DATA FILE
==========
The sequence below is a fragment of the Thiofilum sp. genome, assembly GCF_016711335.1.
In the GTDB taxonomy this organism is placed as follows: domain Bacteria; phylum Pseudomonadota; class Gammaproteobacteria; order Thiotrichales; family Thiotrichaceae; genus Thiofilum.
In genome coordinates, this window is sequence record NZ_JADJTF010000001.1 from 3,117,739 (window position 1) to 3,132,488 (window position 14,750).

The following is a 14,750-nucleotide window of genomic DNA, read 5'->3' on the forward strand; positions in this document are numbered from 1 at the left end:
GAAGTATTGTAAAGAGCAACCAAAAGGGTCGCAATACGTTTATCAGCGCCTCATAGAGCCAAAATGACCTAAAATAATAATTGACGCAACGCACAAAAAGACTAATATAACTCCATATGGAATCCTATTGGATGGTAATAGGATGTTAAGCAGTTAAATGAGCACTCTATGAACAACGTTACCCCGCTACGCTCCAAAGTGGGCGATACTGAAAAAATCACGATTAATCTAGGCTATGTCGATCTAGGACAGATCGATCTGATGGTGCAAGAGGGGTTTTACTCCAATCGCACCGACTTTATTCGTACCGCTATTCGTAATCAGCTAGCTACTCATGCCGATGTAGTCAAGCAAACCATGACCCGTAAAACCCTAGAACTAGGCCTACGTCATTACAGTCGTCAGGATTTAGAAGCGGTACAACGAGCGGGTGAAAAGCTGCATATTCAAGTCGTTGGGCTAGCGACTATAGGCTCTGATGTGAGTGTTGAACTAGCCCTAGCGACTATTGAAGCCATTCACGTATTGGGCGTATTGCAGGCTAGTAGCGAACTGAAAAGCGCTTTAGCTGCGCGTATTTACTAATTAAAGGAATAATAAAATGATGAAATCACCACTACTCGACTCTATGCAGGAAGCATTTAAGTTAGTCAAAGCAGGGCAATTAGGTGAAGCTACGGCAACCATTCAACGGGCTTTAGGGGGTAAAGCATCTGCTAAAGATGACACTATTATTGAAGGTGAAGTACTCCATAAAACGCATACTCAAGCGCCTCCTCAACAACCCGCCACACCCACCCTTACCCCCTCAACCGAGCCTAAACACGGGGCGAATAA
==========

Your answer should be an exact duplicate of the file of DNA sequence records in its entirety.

The sequence below is a fragment of the Thiofilum sp. genome, assembly GCF_016711335.1.
In the GTDB taxonomy this organism is placed as follows: domain Bacteria; phylum Pseudomonadota; class Gammaproteobacteria; order Thiotrichales; family Thiotrichaceae; genus Thiofilum.
In genome coordinates, this window is sequence record NZ_JADJTF010000001.1 from 3,117,739 (window position 1) to 3,132,488 (window position 14,750).

The following is a 14,750-nucleotide window of genomic DNA, read 5'->3' on the forward strand; positions in this document are numbered from 1 at the left end:
GAAGTATTGTAAAGAGCAACCAAAAGGGTCGCAATACGTTTATCAGCGCCTCATAGAGCCAAAATGACCTAAAATAATAATTGACGCAACGCACAAAAAGACTAATATAACTCCATATGGAATCCTATTGGATGGTAATAGGATGTTAAGCAGTTAAATGAGCACTCTATGAACAACGTTACCCCGCTACGCTCCAAAGTGGGCGATACTGAAAAAATCACGATTAATCTAGGCTATGTCGATCTAGGACAGATCGATCTGATGGTGCAAGAGGGGTTTTACTCCAATCGCACCGACTTTATTCGTACCGCTATTCGTAATCAGCTAGCTACTCATGCCGATGTAGTCAAGCAAACCATGACCCGTAAAACCCTAGAACTAGGCCTACGTCATTACAGTCGTCAGGATTTAGAAGCGGTACAACGAGCGGGTGAAAAGCTGCATATTCAAGTCGTTGGGCTAGCGACTATAGGCTCTGATGTGAGTGTTGAACTAGCCCTAGCGACTATTGAAGCCATTCACGTATTGGGCGTATTGCAGGCTAGTAGCGAACTGAAAAGCGCTTTAGCTGCGCGTATTTACTAATTAAAGGAATAATAAAATGATGAAATCACCACTACTCGACTCTATGCAGGAAGCATTTAAGTTAGTCAAAGCAGGGCAATTAGGTGAAGCTACGGCAACCATTCAACGGGCTTTAGGGGGTAAAGCATCTGCTAAAGATGACACTATTATTGAAGGTGAAGTACTCCATAAAACGCATACTCAAGCGCCTCCTCAACAACCCGCCACACCCACCCTTACCCCCTCAACCGAGCCTAAACACGGGGCGAATAA